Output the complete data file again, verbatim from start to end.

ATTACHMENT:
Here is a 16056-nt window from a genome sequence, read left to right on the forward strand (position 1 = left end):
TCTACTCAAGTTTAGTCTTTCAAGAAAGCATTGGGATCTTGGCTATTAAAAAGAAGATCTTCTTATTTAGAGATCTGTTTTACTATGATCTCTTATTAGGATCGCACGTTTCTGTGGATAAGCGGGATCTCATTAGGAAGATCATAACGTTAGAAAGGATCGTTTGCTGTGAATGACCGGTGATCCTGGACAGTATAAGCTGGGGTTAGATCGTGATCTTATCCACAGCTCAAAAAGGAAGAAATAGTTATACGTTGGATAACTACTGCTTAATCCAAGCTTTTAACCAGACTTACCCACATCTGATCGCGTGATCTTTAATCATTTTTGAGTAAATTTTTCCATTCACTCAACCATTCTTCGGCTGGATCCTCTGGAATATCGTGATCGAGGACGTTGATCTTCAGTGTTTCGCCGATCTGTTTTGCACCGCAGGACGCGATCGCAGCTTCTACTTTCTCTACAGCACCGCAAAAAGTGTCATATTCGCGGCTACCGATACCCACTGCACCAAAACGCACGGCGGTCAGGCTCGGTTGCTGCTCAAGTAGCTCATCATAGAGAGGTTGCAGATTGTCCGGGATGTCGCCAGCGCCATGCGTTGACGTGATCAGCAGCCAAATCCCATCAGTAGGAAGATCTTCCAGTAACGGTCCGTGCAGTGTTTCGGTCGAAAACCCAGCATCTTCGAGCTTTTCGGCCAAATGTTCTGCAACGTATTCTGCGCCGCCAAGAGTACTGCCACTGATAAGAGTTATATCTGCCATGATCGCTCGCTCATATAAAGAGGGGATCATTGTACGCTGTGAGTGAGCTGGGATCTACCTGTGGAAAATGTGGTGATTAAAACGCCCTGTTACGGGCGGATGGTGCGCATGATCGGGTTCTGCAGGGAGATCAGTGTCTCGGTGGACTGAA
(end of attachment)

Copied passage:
Here is a 16056-nt window from a genome sequence, read left to right on the forward strand (position 1 = left end):
TCTACTCAAGTTTAGTCTTTCAAGAAAGCATTGGGATCTTGGCTATTAAAAAGAAGATCTTCTTATTTAGAGATCTGTTTTACTATGATCTCTTATTAGGATCGCACGTTTCTGTGGATAAGCGGGATCTCATTAGGAAGATCATAACGTTAGAAAGGATCGTTTGCTGTGAATGACCGGTGATCCTGGACAGTATAAGCTGGGGTTAGATCGTGATCTTATCCACAGCTCAAAAAGGAAGAAATAGTTATACGTTGGATAACTACTGCTTAATCCAAGCTTTTAACCAGACTTACCCACATCTGATCGCGTGATCTTTAATCATTTTTGAGTAAATTTTTCCATTCACTCAACCATTCTTCGGCTGGATCCTCTGGAATATCGTGATCGAGGACGTTGATCTTCAGTGTTTCGCCGATCTGTTTTGCACCGCAGGACGCGATCGCAGCTTCTACTTTCTCTACAGCACCGCAAAAAGTGTCATATTCGCGGCTACCGATACCCACTGCACCAAAACGCACGGCGGTCAGGCTCGGTTGCTGCTCAAGTAGCTCATCATAGAGAGGTTGCAGATTGTCCGGGATGTCGCCAGCGCCATGCGTTGACGTGATCAGCAGCCAAATCCCATCAGTAGGAAGATCTTCCAGTAACGGTCCGTGCAGTGTTTCGGTCGAAAACCCAGCATCTTCGAGCTTTTCGGCCAAATGTTCTGCAACGTATTCTGCGCCGCCAAGAGTACTGCCACTGATAAGAGTTATATCTGCCATGATCGCTCGCTCATATAAAGAGGGGATCATTGTACGCTGTGAGTGAGCTGGGATCTACCTGTGGAAAATGTGGTGATTAAAACGCCCTGTTACGGGCGGATGGTGCGCATGATCGGGTTCTGCAGGGAGATCAGTGTCTCGGTGGACTGAA